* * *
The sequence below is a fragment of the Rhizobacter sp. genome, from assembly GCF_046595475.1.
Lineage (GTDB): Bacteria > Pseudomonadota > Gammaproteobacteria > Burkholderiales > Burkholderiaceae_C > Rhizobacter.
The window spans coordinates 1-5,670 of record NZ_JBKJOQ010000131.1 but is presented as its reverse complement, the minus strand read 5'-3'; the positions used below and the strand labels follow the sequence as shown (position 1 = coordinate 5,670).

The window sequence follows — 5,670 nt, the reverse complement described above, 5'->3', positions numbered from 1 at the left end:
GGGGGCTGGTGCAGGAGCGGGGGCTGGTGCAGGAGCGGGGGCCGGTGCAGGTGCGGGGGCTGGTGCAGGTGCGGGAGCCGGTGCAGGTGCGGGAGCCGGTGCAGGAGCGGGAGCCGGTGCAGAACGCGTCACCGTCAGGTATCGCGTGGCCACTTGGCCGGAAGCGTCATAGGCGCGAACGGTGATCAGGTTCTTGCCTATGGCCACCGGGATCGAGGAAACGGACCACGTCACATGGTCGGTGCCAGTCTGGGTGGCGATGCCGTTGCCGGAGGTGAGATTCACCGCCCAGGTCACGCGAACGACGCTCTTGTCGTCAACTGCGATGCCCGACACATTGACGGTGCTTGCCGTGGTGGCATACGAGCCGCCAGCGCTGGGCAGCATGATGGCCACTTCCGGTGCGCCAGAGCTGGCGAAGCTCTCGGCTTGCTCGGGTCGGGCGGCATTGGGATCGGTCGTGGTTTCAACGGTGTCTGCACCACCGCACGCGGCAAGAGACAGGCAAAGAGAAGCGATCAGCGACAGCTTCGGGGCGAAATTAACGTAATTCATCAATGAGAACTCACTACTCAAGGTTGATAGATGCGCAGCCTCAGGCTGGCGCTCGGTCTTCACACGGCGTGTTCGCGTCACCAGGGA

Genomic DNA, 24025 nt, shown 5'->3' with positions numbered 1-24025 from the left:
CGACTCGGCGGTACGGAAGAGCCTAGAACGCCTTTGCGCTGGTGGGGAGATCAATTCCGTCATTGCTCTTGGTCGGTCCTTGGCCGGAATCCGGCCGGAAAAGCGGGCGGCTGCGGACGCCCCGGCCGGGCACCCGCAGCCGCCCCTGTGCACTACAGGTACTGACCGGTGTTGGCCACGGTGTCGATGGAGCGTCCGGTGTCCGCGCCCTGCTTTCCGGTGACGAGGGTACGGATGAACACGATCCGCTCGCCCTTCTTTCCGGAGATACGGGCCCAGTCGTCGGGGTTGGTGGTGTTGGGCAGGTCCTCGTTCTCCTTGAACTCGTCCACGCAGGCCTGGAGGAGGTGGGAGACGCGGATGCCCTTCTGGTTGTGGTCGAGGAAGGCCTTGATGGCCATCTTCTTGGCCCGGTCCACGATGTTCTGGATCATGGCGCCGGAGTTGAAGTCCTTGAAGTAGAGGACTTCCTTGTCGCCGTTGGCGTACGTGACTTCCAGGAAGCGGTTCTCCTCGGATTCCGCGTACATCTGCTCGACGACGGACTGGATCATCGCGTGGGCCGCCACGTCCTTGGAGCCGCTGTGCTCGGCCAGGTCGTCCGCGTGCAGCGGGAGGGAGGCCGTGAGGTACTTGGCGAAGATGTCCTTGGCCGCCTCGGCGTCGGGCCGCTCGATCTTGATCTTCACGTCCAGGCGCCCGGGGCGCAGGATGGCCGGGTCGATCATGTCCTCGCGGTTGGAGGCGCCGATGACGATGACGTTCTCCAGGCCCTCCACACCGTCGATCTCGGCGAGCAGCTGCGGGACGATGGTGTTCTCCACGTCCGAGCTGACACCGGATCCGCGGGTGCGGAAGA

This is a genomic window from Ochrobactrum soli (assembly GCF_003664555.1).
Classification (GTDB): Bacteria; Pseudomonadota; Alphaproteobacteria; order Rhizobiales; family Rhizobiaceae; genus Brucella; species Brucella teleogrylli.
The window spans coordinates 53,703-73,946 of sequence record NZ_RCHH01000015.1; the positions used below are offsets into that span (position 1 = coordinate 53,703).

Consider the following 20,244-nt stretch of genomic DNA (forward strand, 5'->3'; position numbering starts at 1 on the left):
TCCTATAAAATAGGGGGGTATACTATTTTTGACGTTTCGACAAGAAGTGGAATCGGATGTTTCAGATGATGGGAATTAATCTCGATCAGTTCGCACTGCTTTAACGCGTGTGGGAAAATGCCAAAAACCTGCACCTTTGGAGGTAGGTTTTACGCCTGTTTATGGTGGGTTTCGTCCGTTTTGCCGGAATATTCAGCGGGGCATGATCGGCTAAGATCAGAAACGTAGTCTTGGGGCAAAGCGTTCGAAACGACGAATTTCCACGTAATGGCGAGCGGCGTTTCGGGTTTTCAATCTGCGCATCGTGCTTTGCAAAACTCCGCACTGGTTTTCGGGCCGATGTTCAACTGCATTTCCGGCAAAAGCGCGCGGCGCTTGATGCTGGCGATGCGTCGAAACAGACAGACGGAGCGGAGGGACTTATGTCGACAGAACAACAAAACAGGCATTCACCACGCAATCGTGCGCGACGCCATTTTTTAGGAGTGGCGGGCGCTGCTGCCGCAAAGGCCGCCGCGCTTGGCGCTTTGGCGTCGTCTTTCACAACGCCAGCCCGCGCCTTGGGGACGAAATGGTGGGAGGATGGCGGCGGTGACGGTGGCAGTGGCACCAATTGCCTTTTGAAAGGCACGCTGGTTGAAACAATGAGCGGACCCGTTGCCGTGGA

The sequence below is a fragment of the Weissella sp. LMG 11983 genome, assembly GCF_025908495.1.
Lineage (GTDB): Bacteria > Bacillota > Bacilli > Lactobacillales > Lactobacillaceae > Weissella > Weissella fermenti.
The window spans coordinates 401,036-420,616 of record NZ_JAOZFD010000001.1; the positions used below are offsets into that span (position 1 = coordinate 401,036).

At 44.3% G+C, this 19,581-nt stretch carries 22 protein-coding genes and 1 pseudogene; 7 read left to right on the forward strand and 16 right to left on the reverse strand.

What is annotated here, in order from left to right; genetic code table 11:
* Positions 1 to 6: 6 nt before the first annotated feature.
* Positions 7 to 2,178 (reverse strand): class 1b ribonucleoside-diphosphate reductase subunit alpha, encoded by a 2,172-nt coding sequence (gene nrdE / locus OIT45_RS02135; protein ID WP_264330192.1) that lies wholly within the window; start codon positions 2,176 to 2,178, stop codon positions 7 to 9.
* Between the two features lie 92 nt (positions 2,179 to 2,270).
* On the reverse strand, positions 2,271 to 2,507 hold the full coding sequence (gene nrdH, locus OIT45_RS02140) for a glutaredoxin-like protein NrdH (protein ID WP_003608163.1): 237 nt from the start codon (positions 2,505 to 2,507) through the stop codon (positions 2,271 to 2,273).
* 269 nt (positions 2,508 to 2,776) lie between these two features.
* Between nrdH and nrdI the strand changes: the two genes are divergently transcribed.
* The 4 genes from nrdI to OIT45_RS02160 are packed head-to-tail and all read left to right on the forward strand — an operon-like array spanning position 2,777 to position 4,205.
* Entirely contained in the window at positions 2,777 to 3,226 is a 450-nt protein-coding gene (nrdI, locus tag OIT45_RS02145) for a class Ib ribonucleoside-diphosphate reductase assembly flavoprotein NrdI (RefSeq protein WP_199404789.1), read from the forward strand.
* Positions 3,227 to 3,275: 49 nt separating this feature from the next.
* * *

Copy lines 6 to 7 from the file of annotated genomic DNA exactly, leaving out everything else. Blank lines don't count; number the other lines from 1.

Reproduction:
Genomic DNA, 24025 nt, shown 5'->3' with positions numbered 1-24025 from the left:
CGACTCGGCGGTACGGAAGAGCCTAGAACGCCTTTGCGCTGGTGGGGAGATCAATTCCGTCATTGCTCTTGGTCGGTCCTTGGCCGGAATCCGGCCGGAAAAGCGGGCGGCTGCGGACGCCCCGGCCGGGCACCCGCAGCCGCCCCTGTGCACTACAGGTACTGACCGGTGTTGGCCACGGTGTCGATGGAGCGTCCGGTGTCCGCGCCCTGCTTTCCGGTGACGAGGGTACGGATGAACACGATCCGCTCGCCCTTCTTTCCGGAGATACGGGCCCAGTCGTCGGGGTTGGTGGTGTTGGGCAGGTCCTCGTTCTCCTTGAACTCGTCCACGCAGGCCTGGAGGAGGTGGGAGACGCGGATGCCCTTCTGGTTGTGGTCGAGGAAGGCCTTGATGGCCATCTTCTTGGCCCGGTCCACGATGTTCTGGATCATGGCGCCGGAGTTGAAGTCCTTGAAGTAGAGGACTTCCTTGTCGCCGTTGGCGTACGTGACTTCCAGGAAGCGGTTCTCCTCGGATTCCGCGTACATCTGCTCGACGACGGACTGGATCATCGCGTGGGCCGCCACGTCCTTGGAGCCGCTGTGCTCGGCCAGGTCGTCCGCGTGCAGCGGGAGGGAGGCCGTGAGGTACTTGGCGAAGATGTCCTTGGCCGCCTCGGCGTCGGGCCGCTCGATCTTGATCTTCACGTCCAGGCGCCCGGGGCGCAGGATGGCCGGGTCGATCATGTCCTCGCGGTTGGAGGCGCCGATGACGATGACGTTCTCCAGGCCCTCCACACCGTCGATCTCGGCGAGCAGCTGCGGGACGATGGTGTTCTCCACGTCCGAGCTGACACCGGATCCGCGGGTGCGGAAGA